Introduction: Delayed graft function (DGF) is more common in recipients of kidney transplants from donation after cardiac death (DCD) donors compared to donation after brain death (DBD) donors.
Methods: Single-center retrospective study to evaluate the impact of DGF on controlled (Maastricht category III) DCD donor kidney transplant outcomes.
Results: From 10/01 to 6/08, 578 adult deceased donor kidney transplants were performed including 70 (12%) from DCD and 508 (88%) from DBD donors. Mean follow-up was 36 months. DCD donor kidney transplants had significantly greater rates of DGF (57% DCD vs. 21% DBD, p < 0.0001)) and acute rejection (29% DCD vs. 16% DBD, p = 0.018) compared to DBD donor kidney transplants, but patient and graft survival rates were similar. DBD donor kidney transplants with DGF (n = 109) had significantly greater rates of death-censored graft loss (12.5% DCD vs. 31% DBD), primary non-function (0 DCD vs. 10% DBD) and higher 2 year mean serum creatinine levels (1.4 DCD vs. 2.7 mg/dL DBD) compared to DCD donor kidney transplants with DGF (n = 40, all p < 0.04). On univariate analysis, the presence of acute rejection and older donor age were the only significant risk factors for death-censored graft loss in DCD donor kidney transplants, whereas DGF was not a risk factor.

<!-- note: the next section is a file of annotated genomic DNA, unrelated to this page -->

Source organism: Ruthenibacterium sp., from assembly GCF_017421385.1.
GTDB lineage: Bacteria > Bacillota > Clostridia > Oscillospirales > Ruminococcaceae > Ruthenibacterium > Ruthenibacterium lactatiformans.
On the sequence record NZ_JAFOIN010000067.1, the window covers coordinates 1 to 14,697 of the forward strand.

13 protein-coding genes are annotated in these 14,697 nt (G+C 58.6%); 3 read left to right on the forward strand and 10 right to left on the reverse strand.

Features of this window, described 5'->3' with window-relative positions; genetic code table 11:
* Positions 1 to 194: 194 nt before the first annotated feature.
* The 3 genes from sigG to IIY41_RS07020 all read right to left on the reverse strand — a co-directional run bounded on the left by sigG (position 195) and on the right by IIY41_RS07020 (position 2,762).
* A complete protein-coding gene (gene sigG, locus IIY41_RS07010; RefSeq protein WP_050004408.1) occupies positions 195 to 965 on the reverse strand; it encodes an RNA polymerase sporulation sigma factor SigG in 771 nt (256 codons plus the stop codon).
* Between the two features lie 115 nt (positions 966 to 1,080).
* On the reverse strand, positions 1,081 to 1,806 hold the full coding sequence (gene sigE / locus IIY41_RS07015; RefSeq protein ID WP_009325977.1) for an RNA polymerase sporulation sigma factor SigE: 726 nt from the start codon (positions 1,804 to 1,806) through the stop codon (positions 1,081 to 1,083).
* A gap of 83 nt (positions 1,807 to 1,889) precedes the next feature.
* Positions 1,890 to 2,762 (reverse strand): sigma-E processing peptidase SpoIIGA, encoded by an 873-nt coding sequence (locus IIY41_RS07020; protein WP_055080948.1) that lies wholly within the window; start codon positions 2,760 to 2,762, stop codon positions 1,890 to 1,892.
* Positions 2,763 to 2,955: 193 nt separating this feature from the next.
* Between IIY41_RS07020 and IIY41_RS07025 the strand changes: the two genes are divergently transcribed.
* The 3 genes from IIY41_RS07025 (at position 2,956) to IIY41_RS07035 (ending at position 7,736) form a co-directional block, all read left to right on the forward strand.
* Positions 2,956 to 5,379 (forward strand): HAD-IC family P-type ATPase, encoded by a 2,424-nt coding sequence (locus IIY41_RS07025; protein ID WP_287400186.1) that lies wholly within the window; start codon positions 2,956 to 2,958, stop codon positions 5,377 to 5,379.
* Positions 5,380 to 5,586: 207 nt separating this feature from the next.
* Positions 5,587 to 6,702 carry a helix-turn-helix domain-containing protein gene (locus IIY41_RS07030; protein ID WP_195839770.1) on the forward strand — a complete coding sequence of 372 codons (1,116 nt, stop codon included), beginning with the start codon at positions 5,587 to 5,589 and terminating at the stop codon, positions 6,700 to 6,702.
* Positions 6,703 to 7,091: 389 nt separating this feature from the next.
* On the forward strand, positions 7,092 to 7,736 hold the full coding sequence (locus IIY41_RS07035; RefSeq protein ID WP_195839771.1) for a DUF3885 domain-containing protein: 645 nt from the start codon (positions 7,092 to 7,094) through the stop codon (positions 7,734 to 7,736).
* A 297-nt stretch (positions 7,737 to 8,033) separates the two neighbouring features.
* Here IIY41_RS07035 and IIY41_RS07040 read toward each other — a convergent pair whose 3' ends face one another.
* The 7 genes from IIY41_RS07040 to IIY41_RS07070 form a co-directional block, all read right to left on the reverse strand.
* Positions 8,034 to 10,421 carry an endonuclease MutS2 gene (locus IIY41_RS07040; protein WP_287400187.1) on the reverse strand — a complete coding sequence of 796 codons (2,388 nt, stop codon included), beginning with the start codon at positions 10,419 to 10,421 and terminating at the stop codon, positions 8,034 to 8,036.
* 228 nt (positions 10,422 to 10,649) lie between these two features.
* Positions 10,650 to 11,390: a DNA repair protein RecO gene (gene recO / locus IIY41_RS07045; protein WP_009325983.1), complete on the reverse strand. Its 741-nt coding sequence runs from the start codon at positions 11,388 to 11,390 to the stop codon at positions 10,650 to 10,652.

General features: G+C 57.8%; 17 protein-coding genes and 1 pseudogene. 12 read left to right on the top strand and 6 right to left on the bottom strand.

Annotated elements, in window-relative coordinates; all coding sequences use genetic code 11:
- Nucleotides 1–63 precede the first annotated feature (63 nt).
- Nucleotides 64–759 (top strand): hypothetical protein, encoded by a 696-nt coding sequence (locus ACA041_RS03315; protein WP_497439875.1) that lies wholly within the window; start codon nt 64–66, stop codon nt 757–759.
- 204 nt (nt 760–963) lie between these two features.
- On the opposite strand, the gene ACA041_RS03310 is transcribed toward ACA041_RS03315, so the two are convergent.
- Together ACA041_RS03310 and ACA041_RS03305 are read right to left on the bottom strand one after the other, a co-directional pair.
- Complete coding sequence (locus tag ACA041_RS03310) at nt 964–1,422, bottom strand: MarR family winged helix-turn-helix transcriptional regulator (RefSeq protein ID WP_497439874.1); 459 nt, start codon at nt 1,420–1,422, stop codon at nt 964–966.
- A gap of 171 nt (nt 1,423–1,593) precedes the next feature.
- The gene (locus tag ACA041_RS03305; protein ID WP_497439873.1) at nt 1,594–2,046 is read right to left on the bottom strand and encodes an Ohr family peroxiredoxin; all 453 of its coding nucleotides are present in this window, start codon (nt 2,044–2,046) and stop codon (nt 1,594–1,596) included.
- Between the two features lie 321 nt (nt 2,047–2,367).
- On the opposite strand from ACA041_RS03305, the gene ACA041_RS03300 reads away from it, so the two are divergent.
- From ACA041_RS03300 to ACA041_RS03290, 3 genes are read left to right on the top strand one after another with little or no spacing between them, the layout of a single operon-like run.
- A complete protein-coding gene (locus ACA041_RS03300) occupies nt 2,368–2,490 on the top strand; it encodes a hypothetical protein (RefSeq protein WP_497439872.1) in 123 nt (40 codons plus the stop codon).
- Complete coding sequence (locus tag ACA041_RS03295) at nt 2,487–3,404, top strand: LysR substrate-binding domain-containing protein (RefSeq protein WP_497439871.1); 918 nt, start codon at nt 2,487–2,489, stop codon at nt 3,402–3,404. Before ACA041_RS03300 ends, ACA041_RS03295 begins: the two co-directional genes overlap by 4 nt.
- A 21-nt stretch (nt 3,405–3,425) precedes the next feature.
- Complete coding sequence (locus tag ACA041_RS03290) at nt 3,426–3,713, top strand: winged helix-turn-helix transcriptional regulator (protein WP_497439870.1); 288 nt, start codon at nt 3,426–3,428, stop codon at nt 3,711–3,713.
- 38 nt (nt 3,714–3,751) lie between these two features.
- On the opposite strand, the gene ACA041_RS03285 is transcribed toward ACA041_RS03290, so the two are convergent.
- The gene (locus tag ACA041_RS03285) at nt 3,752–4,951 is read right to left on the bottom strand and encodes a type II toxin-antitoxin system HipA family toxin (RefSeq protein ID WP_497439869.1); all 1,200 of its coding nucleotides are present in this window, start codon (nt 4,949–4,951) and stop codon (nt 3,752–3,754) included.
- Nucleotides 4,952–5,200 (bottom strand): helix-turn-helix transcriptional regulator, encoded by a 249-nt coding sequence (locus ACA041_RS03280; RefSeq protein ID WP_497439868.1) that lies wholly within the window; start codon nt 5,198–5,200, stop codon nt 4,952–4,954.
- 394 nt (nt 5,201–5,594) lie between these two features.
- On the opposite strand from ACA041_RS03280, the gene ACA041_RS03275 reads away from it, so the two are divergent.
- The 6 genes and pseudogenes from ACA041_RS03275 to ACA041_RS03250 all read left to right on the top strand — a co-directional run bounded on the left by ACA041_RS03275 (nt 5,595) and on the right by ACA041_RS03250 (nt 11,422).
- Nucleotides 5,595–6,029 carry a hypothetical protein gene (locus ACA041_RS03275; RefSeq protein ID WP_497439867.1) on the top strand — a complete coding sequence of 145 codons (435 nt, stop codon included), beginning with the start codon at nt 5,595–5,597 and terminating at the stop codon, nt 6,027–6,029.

Conclusion: Despite higher rates of DGF and acute rejection in DCD donor kidney transplants, subsequent outcomes in DCD donor kidney transplants with DGF are better than in DBD donor kidney transplants experiencing DGF, and similar to outcomes in DCD donor kidney transplants without DGF.
© 2010 John Wiley & Sons A/S.